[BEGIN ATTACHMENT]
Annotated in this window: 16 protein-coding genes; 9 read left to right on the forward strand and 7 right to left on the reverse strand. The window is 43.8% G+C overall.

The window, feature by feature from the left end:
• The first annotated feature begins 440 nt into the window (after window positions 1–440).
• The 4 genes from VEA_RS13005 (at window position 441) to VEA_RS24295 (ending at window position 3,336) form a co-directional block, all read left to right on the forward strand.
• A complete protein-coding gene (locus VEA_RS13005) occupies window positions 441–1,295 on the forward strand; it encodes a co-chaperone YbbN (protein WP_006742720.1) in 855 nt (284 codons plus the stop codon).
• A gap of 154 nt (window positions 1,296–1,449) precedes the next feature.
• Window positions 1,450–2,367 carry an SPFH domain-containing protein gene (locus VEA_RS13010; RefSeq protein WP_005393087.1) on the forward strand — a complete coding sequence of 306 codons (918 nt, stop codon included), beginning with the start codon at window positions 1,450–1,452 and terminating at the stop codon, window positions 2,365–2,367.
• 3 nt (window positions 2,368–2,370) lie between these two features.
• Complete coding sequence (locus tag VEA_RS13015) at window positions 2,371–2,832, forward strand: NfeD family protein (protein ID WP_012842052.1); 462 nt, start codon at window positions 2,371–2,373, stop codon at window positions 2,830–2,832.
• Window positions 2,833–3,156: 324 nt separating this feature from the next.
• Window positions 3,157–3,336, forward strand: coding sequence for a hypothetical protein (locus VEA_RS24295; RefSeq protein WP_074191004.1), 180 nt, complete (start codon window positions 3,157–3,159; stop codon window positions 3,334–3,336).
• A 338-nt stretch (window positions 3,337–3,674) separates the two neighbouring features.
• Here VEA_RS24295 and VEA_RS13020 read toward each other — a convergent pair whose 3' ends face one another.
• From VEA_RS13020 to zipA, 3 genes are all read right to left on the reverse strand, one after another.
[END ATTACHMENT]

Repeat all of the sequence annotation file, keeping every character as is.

Annotated in this window: 16 protein-coding genes; 9 read left to right on the forward strand and 7 right to left on the reverse strand. The window is 43.8% G+C overall.

The window, feature by feature from the left end:
• The first annotated feature begins 440 nt into the window (after window positions 1–440).
• The 4 genes from VEA_RS13005 (at window position 441) to VEA_RS24295 (ending at window position 3,336) form a co-directional block, all read left to right on the forward strand.
• A complete protein-coding gene (locus VEA_RS13005) occupies window positions 441–1,295 on the forward strand; it encodes a co-chaperone YbbN (protein WP_006742720.1) in 855 nt (284 codons plus the stop codon).
• A gap of 154 nt (window positions 1,296–1,449) precedes the next feature.
• Window positions 1,450–2,367 carry an SPFH domain-containing protein gene (locus VEA_RS13010; RefSeq protein WP_005393087.1) on the forward strand — a complete coding sequence of 306 codons (918 nt, stop codon included), beginning with the start codon at window positions 1,450–1,452 and terminating at the stop codon, window positions 2,365–2,367.
• 3 nt (window positions 2,368–2,370) lie between these two features.
• Complete coding sequence (locus tag VEA_RS13015) at window positions 2,371–2,832, forward strand: NfeD family protein (protein ID WP_012842052.1); 462 nt, start codon at window positions 2,371–2,373, stop codon at window positions 2,830–2,832.
• Window positions 2,833–3,156: 324 nt separating this feature from the next.
• Window positions 3,157–3,336, forward strand: coding sequence for a hypothetical protein (locus VEA_RS24295; RefSeq protein WP_074191004.1), 180 nt, complete (start codon window positions 3,157–3,159; stop codon window positions 3,334–3,336).
• A 338-nt stretch (window positions 3,337–3,674) separates the two neighbouring features.
• Here VEA_RS24295 and VEA_RS13020 read toward each other — a convergent pair whose 3' ends face one another.
• From VEA_RS13020 to zipA, 3 genes are all read right to left on the reverse strand, one after another.